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Software company beats M$ to Xbox trademark

Little-known, loss-making vertical market software biz calls foul

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Xbox Technologies has pipped Microsoft to register its name as a trademark - a move that could force the software giant to change its console's moniker before its launch later this year.

The current owner of the Xbox brand is - or, rather, wants to be - a Florida-based umbrella organisation for a number of small software operations. It registered Xbox as a trademark back in March 1999, according to the FT, and has since made 46 more applications based on the name.

Microsoft filed for the trademark in October 1999.

Of course, once Xbox Technologies learned the name of Microsoft's console project it made the obvious move: it offered to buy the trademark off Microsoft, though looking at its most recent financials, we reckon it would have had a very tough time paying for the name. So far, the Beast of Redmond does not seem to have bitten, its MD, John Van Leeuwen, claimed.

Van Leeuwen reckons he first heard about the Xbox console early last year, and contacted Microsoft immediately. He didn't say whether he will sell the name, but that's likely to be the outcome. Microsoft is throwing shedloads of money at its own Xbox project, and it's unlikely to want to prejudice that over a trademark infringement claim.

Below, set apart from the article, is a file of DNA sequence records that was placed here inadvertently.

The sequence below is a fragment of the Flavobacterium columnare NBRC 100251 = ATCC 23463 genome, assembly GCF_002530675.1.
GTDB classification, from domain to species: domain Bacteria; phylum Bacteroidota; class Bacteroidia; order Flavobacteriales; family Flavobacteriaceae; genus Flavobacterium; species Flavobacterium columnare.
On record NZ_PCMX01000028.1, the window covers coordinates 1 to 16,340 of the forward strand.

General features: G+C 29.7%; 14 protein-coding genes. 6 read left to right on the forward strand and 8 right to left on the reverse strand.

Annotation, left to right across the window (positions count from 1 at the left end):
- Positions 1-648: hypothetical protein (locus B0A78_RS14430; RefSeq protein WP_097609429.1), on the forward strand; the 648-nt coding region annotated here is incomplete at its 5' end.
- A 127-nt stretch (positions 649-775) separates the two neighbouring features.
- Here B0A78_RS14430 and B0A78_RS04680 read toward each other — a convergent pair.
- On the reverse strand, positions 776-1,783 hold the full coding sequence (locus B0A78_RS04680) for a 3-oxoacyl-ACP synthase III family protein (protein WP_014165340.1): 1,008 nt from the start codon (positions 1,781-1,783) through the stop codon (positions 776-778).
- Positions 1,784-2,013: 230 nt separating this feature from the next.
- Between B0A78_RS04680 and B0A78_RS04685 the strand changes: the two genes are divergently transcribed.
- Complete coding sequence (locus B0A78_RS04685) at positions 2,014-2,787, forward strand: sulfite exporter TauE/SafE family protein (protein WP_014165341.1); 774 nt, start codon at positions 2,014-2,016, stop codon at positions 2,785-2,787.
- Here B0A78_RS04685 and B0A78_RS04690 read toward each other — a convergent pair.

Microsoft can launch Xbox as planned, but unless it has an agreement with Xbox Technologies, it leaves itself open to a possible restraining order that might force it to cease shipping the console after its debut.

That leaves the company with three options: settle with Xbox Technologies, fight it in court or rename Xbox.

The latter isn't impossible, but very, very unlikely. More probable is that Microsoft will risk it, arguing that there's no conflict between a games console and a business software company (though Van Leeuwen believes there is), that Xbox Technologies hasn't actually shipped anything under that name (that's what we take from the FT's comment that Xbox "plans to use [the name] as an umbrella name for its software companies as well as a name for specific software products" - the use of the future tense suggests Xbox isn't doing anything yet), and that Xbox is far better known as Microsoft's console than anything else (true).

Whatever the strength of these arguments, Microsoft could keep Xbox Technologies tied up in legal tape so long, it would have little choice but to settle for a little Microsoft spare change. As one of the Great Satan's spokesimps put it: "We will prevail."

Microsoft might even buy the company. Xbox Technologies' market cap is a mere $3.86 million, according to Yahoo! Finance's January 2001 records. The loss-making company was most recently known as Nicollet Process Engineering, Inc, and "designs, manufactures, markets, and supports monitoring and control systems, host level client/server software, and machine diagnostic tools for the die casting and plastic injection molding industries", according to Yahoo! Finance.

Our money's on Microsoft on this one. Unless, of course, Sony follows reader Arron Rouse's suggestion, and buys the trademark first. Now there's a fight we'd like a ringside seat for... ®

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